Export markets can drive growth

By Tameka Gordon Assistant Business co-ordinator

Wednesday, January 16, 2013

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Expanding into regional markets is one clear way to grow a business, according to John Mahfood.

The similarities in the culinary tastes of Caribbean countries have provided a warm and refreshing market for Jamaica's leading tea producer, said the CEO of Jamaican Teas, themaker of Caribbean Dreams and Tetley

The Jamaican Diaspora's need to maintain a taste of the island has also led his company's steady growth in the United States (US) market.

Though Mahfood concedes that the father-and-son-owned company holds a small share of the market in the US and UK, he affirms that the creation of new avenues for exports is a chief stimulant to growth.

"It is harder to export than it is to sell locally, but if you are serious about growing your business you cannot look at Jamaica alone, you have to export if you want to grow" Mahfood told the Business Observer.

He described the local market as "limiting" in its potential to drive growth and advised a keen exploration of the open markets of the world.

"The world is open and opportunities are there for business success," he said, although the bureaucratic nature of local export mechanisms does impede growth in this regard.

The company, which was re-launched in 1995 with an expanded product line, now offers a blend of teas, hot chocolate and the newly added Jamaica Blue spring water.

With his sights set on expansion, the company laments the "inconsistent supply" of the herbs needed for its range of products.

"One of our biggest problems is that we can't get enough peppermint," Mahfood said, adding that the company looks to Africa and Egypt for supplies of peppermint and sorrel.

With a palate for traditional herbal flavours, the sorrel ginger blend, added some seven years ago has fast become a favourite of Jamaicans, Mahfood noted.

The lemon grass and ginger products have also been warmly received.

Locals also consume most of the peppermint teas produced by the company, but the company's black tea finds its strongest support in the overseas markets

A diabetic's brew is also among the company's latest additions to increase its market presence.

The mixture of cinnamon, peppermint and stevia leaves contains a natural sweeter, which Mahfood describes as a healthy choice for those so afflicted.

"Barbados is our single biggest market and we do very well there," he said noting the 'Bajan' affinity for the ginger blend.

The Trinidadian market has seen increasing sales of their preferred lemon grass and ginger blends, Mahfood added.

With a 50 per cent share of the local market, the company sees the Caribbean as a prime market for its line of forty products.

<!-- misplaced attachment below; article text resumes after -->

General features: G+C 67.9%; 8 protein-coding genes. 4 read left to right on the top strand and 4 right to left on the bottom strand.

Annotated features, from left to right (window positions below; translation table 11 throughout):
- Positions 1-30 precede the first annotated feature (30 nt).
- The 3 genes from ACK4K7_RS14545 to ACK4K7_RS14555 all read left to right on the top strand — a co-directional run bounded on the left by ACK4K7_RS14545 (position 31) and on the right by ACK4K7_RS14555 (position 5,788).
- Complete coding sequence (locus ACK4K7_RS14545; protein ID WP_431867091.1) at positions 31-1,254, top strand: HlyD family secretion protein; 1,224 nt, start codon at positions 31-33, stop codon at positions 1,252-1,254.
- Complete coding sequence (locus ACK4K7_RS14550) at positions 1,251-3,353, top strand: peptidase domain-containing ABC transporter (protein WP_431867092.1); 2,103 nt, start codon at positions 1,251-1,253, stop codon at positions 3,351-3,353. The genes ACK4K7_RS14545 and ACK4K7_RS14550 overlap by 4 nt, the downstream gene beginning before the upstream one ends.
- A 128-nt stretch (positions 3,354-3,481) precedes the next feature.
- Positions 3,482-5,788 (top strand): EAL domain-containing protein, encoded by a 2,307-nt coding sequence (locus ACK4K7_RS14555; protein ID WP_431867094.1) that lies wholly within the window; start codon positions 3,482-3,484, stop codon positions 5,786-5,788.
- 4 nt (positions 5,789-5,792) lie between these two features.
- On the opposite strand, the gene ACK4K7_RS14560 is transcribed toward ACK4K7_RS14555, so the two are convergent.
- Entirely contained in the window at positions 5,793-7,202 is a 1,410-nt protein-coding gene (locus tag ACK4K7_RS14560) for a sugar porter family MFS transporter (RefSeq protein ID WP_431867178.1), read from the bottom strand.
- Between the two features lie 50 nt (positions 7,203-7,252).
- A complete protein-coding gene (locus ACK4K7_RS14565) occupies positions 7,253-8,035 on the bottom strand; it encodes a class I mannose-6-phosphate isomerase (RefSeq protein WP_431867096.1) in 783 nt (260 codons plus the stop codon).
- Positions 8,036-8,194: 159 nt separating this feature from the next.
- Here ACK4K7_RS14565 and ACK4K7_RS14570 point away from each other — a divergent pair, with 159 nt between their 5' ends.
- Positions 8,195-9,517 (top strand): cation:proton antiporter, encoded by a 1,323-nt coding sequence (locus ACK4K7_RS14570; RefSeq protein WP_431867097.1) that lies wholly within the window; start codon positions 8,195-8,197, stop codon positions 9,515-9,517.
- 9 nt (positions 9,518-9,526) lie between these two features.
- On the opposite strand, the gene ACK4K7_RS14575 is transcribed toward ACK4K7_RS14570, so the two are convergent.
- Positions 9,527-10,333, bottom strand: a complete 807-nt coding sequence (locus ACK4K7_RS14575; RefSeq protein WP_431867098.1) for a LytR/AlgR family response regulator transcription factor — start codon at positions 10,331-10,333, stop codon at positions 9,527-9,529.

"Each island seems to have its own tradition," the tea maker said noting their presence in all the English speaking Caribbean territories.

The CEO explained that the winter seasons of its US and UK markets demand greater production, which is assured by, increased man-hours.

Operating from an 18,000 square feet facility, the Mahfoods, (Adeeb and John) are set to expand to 34,000 square feet facility to boosts its production.

The tea company's 30 employees, operate on a four-day a week single shift producing an annual 100 million bags of tea.

When the Business Observer visited its plant, employees of the were deeply engrossed in their various tasks of packing, coding and sorting as Betty Wright's No Pain floated on the airwaves.

Describing the production process as a "very simple operation" Mahfood explained that dried ginger is sourced through the Ministry of Agriculture with other partners supplying the lemon grass the company needs.

The tea packaging commences with dried ingredients, which are shunted through a hopper then fed into a tea-packing machine.

The simultaneous fusion of strings, filter paper and produce are then ushered to a waiting employee who then stacks them into a box.

Covered with plastic to ensure freshness and stamped with production date and batch number, the boxes of 24 teabags are then packed into cases to be distributed.

"We believe we have the right number of products we just need to increase the number of people who use these products," Mahfood said when pressed for plans to increase production.

He noted the devaluation of the Jamaican dollar against the pound and US dollar, as a chief concern for last year.

The company however, compensated for its loss in local unit sales by bolstering its export sales prospects.

"Because we sell almost half of our products overseas, we have some protection from the uncertainties of the local economy and that's one of the reasons we are able to do relatively well," Mahfood noted in outlining the company's success for 2012.

The company has diversified its asset holdings through the addition of three supermarkets, located in Kingston, Savanna- la-mar and Montego Bay and a line of 18 apartments set for completion in April of this year.




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